Pigs are heavy animals with small feet. This can lead to arthritis (sore joints) and various injuries. If a pig won’t put weight on a leg and won’t get up for food, suspect lameness. Examine the pig, and if there are no obvious sores or swellings, call a vet. Sometimes slaughtering may be the best option.
Roundworms are the most common parasite in pigs. They have a worm-like appearance, live in the gut and cause weight loss.
Young pigs are most at risk and a heavy infestation can block the gut and cause death. Untreated worms can permanently reduce the pig’s growth. Dose the pig with the parasite specific dewormer injected, drenched or dosed in food.
Pork measles is caused by tapeworm parasites that live in the muscles of pigs. The pig is not usually affected but can be in pain and battle to move around. When people eat undercooked pork infected by tapeworm cysts, tapeworms develop in their intestines and make them very sick. Pigs cannot be treated for this disease but preventive measures can be taken by practising good hygiene and stopping them from wandering about where they eat human faeces.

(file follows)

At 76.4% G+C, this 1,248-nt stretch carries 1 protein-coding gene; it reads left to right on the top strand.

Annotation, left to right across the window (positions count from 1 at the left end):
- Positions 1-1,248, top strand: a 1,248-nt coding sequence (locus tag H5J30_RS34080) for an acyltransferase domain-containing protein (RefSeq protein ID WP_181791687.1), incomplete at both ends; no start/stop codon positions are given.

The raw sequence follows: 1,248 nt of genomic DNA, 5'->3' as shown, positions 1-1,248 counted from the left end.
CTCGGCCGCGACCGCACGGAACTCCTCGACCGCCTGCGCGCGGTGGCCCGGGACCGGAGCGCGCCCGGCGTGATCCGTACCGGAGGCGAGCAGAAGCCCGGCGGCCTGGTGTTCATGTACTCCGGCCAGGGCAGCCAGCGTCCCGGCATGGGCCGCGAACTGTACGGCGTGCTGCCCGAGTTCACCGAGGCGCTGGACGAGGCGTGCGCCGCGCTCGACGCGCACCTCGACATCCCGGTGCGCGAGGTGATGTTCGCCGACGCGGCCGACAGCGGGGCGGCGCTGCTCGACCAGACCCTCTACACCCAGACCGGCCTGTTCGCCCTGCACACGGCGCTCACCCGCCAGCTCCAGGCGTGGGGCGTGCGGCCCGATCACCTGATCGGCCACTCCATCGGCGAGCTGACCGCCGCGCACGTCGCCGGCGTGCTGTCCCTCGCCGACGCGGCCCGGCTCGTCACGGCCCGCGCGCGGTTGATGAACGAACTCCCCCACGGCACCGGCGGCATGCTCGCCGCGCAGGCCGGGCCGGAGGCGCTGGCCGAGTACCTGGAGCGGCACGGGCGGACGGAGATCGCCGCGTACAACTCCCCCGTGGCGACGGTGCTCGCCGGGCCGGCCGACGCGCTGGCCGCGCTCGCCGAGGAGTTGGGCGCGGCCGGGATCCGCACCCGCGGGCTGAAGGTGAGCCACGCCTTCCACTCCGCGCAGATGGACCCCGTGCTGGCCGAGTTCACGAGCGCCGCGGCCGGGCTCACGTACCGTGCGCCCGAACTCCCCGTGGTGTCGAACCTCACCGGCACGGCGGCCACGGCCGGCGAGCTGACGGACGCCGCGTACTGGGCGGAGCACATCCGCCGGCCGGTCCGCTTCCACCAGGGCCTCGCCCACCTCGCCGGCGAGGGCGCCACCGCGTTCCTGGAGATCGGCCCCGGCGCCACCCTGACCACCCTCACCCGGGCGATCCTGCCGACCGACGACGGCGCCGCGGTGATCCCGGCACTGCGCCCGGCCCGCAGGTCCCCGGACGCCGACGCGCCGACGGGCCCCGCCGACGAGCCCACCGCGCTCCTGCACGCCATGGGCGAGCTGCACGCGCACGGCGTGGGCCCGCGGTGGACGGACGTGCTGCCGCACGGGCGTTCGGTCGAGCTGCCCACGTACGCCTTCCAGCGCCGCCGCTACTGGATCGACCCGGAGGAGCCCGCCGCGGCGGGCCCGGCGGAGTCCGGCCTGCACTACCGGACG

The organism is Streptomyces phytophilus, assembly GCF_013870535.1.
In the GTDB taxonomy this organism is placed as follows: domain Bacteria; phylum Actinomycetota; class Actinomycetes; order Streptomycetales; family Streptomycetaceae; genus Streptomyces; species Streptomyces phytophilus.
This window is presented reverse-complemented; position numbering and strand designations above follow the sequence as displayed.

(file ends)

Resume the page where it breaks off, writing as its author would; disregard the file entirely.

Injuries from fighting or injections can cause abscesses (deep sores filled with pus). These are difficult to treat and may need surgery by a vet.
Some feeds, especially swill from restaurants, may contain too much salt for pigs. On a high-salt diet, with too little water, pigs can die of salt poisoning. Pigs affected appear to be blind, fall over, and may vomit and have seizures.
This is a good reason not to feed your pigs restaurant leftovers.
An outbreak of diarrhoea is most likely when pigs are crowded together, and is usually seen in piglets. It may occur after a change in food, or may be a symptom of a disease. Piglets can die of diarrhoea and you’ll need help from a vet or animal health technician to treat this condition.
Pigs with pneumonia have difficulty in breathing, may stop eating, and there may be a discharge from the eyes and nose. Again, you’ll need the help of a vet or animal health technician to diagnose and administer the appropriate antibiotics for the infection.
Lumpy skin disease
This causes lumps on the body, including the udder and teats. It’s a controlled disease and, if suspected, should be reported to your nearest state vet or animal health technician.
Sources: Farming with Pigs (Western Cape Department of Agriculture). Guide to Small-Scale Pig Farming, by EH Kemm (Department of Agriculture). Common Diseases of Small Pig Herds, by M-L Penrith (department of agriculture). South African Pork Producers’ Association (www.sapork.com).